When Atlanta’s first Black Mayor, Maynard Jackson, created APAB- the Atlanta Planning Advisory Board, he was acting in response to a campaign idea from an opponent which was well received by the public. As the story goes, Mayor Jackson set up the Neighborhood Planning Unit system as a means for neighborhoods to gather together and speak directly to the city’s planning through APAB. It’s my understanding based upon history that has been shared with me from those who’ve done the research (if this information is incorrect, blame my misunderstanding, not them) the original APAB was the advisory board to the Budget and Planning office (they were one and the same at that time) and had seats from members of transportation, MARTA, etc. as non-voting members. Municipal Code defines our membership as 

  1. There is hereby created the Atlanta Planning Advisory Board which shall be composed of 25 voting members.
  2. The chair of each neighborhood planning committee or the designee of the neighborhood planning committee shall have one vote.
  3. The Atlanta Planning Advisory Board shall elect a presiding officer from the voting membership of the board.

The Atlanta Planning Advisory Board may:

  1. Prepare its own bylaws, not inconsistent with state law or city ordinance.
  2. Serve as an advisory board to the city on city-wide problems, issues, goals and objectives relative to the preparation and updating of the comprehensive development plan;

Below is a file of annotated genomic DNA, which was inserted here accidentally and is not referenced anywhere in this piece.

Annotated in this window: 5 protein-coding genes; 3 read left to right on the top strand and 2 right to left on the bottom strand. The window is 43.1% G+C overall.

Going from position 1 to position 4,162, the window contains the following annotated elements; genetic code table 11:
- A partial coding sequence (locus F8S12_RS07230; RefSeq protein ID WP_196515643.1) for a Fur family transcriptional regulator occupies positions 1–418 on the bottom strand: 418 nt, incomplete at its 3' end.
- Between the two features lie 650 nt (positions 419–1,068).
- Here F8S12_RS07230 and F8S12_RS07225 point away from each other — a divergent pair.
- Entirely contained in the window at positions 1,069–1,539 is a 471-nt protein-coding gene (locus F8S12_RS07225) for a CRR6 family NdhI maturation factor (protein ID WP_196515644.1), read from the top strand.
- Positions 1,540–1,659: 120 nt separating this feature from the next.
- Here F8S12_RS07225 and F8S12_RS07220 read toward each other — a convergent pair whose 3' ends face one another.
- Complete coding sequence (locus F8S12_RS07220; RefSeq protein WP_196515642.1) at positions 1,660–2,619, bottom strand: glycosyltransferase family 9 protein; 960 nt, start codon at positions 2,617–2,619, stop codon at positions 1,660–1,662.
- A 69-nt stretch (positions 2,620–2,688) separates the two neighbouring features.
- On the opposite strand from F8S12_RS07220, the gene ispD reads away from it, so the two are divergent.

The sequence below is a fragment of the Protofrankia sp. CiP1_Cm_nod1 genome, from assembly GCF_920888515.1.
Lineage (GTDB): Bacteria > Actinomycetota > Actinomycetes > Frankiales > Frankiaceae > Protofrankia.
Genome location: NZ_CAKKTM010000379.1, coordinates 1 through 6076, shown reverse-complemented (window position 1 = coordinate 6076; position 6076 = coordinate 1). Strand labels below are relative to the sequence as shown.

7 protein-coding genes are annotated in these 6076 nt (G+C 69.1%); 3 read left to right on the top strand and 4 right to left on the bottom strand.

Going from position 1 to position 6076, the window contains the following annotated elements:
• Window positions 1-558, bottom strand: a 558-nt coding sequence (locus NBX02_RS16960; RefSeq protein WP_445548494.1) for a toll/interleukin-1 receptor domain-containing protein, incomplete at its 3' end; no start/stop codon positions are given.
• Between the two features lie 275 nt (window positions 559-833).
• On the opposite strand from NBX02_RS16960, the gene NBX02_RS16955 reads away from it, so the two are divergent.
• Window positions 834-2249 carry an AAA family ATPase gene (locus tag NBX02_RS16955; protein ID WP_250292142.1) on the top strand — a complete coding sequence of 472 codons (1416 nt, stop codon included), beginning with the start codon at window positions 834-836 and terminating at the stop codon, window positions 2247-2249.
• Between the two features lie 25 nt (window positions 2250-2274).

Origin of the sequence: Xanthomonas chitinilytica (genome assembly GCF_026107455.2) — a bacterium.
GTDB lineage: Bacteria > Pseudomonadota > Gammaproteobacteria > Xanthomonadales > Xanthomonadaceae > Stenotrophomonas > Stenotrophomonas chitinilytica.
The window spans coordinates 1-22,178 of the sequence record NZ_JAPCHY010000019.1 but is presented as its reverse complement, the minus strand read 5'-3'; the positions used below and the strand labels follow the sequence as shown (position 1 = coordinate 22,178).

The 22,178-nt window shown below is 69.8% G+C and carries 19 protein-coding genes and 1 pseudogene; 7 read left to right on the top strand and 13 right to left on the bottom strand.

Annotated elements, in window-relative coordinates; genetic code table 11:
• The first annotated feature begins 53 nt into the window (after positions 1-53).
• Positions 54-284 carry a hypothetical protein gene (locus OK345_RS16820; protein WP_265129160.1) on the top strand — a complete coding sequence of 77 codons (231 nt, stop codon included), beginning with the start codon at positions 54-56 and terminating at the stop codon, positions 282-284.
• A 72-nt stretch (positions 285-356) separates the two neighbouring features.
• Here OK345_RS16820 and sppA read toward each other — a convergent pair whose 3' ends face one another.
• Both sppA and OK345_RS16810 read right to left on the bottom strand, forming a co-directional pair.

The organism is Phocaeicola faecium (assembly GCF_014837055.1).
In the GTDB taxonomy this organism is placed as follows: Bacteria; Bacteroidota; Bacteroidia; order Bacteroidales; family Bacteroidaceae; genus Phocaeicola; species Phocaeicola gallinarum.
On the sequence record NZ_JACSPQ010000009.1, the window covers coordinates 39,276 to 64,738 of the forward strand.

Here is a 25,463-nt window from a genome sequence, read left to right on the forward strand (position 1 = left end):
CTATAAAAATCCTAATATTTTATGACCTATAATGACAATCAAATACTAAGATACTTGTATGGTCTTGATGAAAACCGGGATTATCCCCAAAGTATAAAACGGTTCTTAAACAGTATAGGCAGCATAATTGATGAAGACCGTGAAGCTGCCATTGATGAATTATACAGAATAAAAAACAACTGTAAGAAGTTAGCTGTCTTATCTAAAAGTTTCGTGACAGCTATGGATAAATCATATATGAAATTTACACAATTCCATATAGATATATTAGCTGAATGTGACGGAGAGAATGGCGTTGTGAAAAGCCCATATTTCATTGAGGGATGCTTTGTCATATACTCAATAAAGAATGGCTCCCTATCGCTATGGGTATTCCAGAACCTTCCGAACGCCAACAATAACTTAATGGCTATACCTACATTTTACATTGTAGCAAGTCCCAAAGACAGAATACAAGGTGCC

3. Advise the city on matters relating to citizen organizations and participation in the planning process;
  4. Perform other functions required by federal law relative to citizen participation where federal law does not mandate assignment to a specific agency; and
  5. Perform other duties as assigned by the mayor or the council.

Other code sections refer to all BACEs that speak more generally on how we are to perform and work with the city, but this is the totality of the code section that speaks to APAB directly. 

Based on this code and the ever-increasing burden the city places on its NPU Chairs, their capacity to attend yet another meeting of the city, and the increasing difficulty of having enough members to make quorum to conduct APAB business, under previous years, APAB addressed the need for the designee position to be filled by what APAB bylaws refer to as a delegate and an alternate. This has been a practice that APAB has engaged in, with delegates and alternates being recognized as members since 2009. Here’s a copy of those bylaws that were kindly passed onto me. Our bylaws currently explain “membership” in this way:

This Board shall be composed of up to seventy-five (75) members, twenty-five (25) NPUChairs, twenty-five delegates and twenty-five (25) alternate delegates. The NPU Chairperson,the official board member, shall have the right to serve on the board or appoint a delegate orthe alternate delegate. Each Neighborhood Planning Unit shall have one (1) vote. Each year,by December 31st , NPU Chairpersons shall submit to the President and Recording Secretary of APAB and the NPU Coordinator the name, address, home and cell phone numbers of both the delegate and alternate delegate for the ensuing year. Failure to timely provide this information will result in both the new NPU representative’s ineligibility to vote at Board meetings and the continued service of the sitting board member until either of the following occur: (1) the NPU Chair identifies a replacement, (2) the board member resigns or (3) the APAB presiding officer both recognizes and seats the new and alternate delegates. The minutes shall reflect the identity and appointment of the new NPU representative. The Delegate shall have the first right to vote, then if absent or demurs, then Alternate-delegate,and lastly the NPU Chair.